‘I seem to be always reading about young people relocating to the Netherlands, but I feel like us over 60s are not around,’ a reader told DutchNews.nl earlier this year. ‘Does anyone relocate this late in life?’ we wondered, and decided to find out.
‘I feel like I’m a rare breed,’ Debbie Akkerdaas wrote in October. The 64-year-old moved to Zeeland from the US in 2014 to seek cancer treatment for her Dutch husband. She describes the Netherlands as ‘a very lovely country’ but still feels like an outsider here.
The couple, who run an American diner in the seaside resort of Domburg, meet plenty of tourists passing through, but Debbie is finding it hard to build connections with like-minded people. ‘Sometimes you just want somebody that is close to your own age that you can speak to,’ she says. ‘I just think: am I the only person who moved here when they’re older?’
Building a network
Zeeland’s central peninsula, she says, has a bit of an island mentality, which can make it a challenge for a newcomer. After six years, Debbie is still known as ‘the American’. ‘They are not very forgiving when I’m trying to speak Dutch,’ she says. ‘In a way, I think they forget how old I am.’
‘Building a network in later life is harder,’ she says. ‘I know some older people that have lived here for 30-something years. They have family here, grandchildren here. That’s a whole different thing … So far, the two or three people that I knew that were a little bit older that were here have run back to America. They couldn’t get back there fast enough.’
It’s likely that Debbie and her partner will do the same at some point. ‘I’m fortunate that I have a Dutch-American partner who is very open to moving,’ she says, advising people to be cautious about expatriating as a couple if one person has a strong attachment to another country.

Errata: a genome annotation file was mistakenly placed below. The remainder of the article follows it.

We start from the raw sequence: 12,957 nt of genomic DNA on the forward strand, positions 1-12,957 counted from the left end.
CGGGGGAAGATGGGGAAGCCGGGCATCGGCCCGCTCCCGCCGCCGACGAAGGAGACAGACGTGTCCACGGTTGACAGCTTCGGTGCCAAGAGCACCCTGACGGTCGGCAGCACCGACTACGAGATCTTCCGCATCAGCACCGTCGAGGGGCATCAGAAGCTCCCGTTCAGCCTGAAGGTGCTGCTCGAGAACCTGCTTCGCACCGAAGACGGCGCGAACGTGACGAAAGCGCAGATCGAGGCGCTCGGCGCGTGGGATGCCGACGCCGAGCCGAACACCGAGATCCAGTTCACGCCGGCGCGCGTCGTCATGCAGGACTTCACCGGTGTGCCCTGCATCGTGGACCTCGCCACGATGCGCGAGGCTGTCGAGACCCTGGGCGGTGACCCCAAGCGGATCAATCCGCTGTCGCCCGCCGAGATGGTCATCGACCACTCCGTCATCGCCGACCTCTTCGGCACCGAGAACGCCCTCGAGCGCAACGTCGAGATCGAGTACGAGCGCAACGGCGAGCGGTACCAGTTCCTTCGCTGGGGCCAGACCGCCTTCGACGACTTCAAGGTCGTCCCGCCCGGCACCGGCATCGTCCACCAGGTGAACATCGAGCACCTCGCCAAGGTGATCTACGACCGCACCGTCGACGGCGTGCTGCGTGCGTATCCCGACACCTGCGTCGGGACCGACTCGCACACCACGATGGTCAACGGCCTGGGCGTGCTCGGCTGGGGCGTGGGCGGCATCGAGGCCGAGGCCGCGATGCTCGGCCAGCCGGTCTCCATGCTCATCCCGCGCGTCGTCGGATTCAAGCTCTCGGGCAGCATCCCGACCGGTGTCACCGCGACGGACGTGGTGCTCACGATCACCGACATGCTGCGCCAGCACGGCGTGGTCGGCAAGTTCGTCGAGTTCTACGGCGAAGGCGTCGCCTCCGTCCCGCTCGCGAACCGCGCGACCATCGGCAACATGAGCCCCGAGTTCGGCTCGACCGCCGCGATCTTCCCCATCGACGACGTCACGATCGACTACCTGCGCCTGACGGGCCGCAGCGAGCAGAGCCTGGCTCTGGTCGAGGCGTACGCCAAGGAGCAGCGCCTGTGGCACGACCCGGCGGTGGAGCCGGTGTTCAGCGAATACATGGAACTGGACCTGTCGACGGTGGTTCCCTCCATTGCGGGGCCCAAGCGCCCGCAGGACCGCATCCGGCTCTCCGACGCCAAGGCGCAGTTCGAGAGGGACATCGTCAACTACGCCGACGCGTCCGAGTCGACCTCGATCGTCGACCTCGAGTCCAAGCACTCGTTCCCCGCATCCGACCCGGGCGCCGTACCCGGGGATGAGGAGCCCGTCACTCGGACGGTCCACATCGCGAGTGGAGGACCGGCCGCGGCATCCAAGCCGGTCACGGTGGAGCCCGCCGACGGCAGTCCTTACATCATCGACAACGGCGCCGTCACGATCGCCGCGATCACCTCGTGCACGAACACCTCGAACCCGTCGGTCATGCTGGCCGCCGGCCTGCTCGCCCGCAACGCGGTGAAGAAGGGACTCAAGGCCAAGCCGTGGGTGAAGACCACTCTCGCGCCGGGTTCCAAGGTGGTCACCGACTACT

Debbie feels that starting a new life in the big cities is probably ‘much easier’. ‘You have things socially in Amsterdam that a lot of people take for granted,’ she says, giving the example of plays and classes in English. ‘If you are a social person, I think you need to check out the town you’re in to see if you have that support,’ she says.
But an anonymous British contributor, who moved to Amsterdam in 2017 and is still finding her feet, believes the reverse may be true. ‘I suspect if I lived in a small village or town it might be easier,’ she says.
Despite having taken Dutch lessons, she is still battling with the language. ‘When people realise I am English they do one of two things: they start speaking in English or they speak fluent Dutch and I can’t understand it.’ The hardest things are the doctor’s surgery, telephone calls, and paperwork, she says. ‘I have found I dread letters from government departments because Google Translate is not accurate enough.’
‘A person’s age is put on everything here. It is often the first question a person gets asked,’ she points out, even though it is a sensitive subject for some. ‘There seems little or no regard for a person’s privacy. I do not find this is the case in countries like Australia and the UK.’ Her concerns about the negative stereotyping of older people were recently compounded when she was refused credit on the grounds of her age.
Rebecca Albrecht (70) and Paul Larrabee (69) have also been in the Netherlands for just three years, but their experience has been quite different. Enthusiastic cyclists, the couple took advantage of the American Friendship Treaty to move from Boston to Utrecht to set up their guesthouse, The Bike Inn. ‘The Netherlands is the best country in the world for bicycling so that’s why we chose to live here,’ Rebecca says. ‘Biking makes us happier, healthier and – we hope – will allow us to live longer.’